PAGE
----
AM Alaska News Roundup for Jan. 29

  • Bill Walker announced yesterday that the state has made the first step to purchase Fairbanks Natural Gas. The Fairbanks News Miner, the Dispatch and APRN all have their own take on the potential purchase.
  • The Final Keystone vote is expected to happen today with The Hill explaining how the votes are expected to land.
  • There is finally a bill that requires companies to meet basic data security standards regarding customers’ personal information. Added benefit is that it is bipartisan, per The Hill.
  • Shell plans to drill in Alaska’s Arctic waters this year, per the Dispatch. Though that hasn’t stopped many from expressing ire to the Fairbanks News Miner about Shell’s plans to moor their drilling fleet in Seattle during the winter.
  • President Obama’s seemingly erratic stance on oil is examined by Politico.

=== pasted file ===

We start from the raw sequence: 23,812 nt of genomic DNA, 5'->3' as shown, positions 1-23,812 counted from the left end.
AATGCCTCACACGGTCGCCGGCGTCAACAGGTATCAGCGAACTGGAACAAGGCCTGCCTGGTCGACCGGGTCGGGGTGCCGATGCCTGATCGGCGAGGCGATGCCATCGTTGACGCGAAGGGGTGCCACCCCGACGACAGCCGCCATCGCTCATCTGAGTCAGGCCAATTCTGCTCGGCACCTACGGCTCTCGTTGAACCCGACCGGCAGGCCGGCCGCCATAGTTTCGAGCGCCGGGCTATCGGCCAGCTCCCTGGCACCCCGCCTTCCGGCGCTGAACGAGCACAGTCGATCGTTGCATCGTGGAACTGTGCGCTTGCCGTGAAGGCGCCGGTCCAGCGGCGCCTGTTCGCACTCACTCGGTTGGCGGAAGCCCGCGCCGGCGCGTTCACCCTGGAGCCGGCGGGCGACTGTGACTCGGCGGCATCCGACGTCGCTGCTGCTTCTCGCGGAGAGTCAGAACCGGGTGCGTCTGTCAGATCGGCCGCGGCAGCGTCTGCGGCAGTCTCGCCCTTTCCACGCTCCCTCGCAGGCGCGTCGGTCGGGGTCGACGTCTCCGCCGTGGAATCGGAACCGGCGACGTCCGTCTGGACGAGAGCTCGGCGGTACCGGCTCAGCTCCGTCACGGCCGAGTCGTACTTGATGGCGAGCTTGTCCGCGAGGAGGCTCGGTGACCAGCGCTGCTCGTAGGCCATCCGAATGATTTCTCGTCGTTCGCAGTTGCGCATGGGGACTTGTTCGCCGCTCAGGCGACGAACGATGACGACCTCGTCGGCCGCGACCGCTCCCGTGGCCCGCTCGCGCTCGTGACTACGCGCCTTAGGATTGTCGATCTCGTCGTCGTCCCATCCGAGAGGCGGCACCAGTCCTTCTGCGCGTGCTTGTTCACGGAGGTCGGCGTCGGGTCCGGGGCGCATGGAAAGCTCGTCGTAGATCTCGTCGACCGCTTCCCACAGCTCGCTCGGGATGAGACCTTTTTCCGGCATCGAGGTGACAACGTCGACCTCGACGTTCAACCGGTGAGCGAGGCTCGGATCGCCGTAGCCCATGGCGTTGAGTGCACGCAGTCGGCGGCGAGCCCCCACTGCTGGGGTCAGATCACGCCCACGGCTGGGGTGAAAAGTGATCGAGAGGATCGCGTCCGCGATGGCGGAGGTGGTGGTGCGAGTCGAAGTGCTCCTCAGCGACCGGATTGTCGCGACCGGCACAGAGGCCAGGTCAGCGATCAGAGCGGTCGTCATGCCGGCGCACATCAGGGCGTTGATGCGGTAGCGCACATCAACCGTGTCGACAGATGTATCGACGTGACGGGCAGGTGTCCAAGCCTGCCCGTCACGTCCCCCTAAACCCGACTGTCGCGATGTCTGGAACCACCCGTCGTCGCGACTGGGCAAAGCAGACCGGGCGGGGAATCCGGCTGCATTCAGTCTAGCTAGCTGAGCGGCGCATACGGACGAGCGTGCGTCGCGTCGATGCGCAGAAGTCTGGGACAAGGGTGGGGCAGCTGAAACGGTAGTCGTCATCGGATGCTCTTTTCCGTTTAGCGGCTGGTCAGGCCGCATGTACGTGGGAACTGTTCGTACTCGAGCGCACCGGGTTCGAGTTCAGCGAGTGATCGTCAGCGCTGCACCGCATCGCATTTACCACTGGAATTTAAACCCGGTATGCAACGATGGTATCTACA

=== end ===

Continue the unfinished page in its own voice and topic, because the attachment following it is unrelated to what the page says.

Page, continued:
• The Walker administration is appealing a recent Superior Court ruling that upheld the unconstitutionality of required local contribution to education. The Fairbanks News Miner explains why.
  • Democratic Party leadership is having a powwow in Philadelphia to figure out a way to regain House control. PennLive is wondering if that is even possible.
  • The Homer News has the overview of Gov. Bill Walker’s fisheries transition team’s report with priority #1 being establishing a ‘fish first’ policy.
  • The New York Time’s explains how the GOP’s invitation to have Israel’s Prime Minister Benjamin Netanyahu might have given Pres. Obama leverage on potential Iran relations.
  • The KTUU and APRN report that the joint state judiciary committee has rejected the preliminary piece of legislation that details Alaska’s new criminal marijuana laws.
  • The Alaska Commons explains how two court cases are affecting Alaska governments’ handling of marijuana regulations to differ from alcohol treatment.
  • The Military will begin a three-day controlled detonation testing at the Kodiak Launch Complex.
  • Want to compare the size of your house against former Gov. Mitt Romney (R-MA)? The Washington Post has the first of a series that allows you to compare your residence with those of noteworthy politicians.

 

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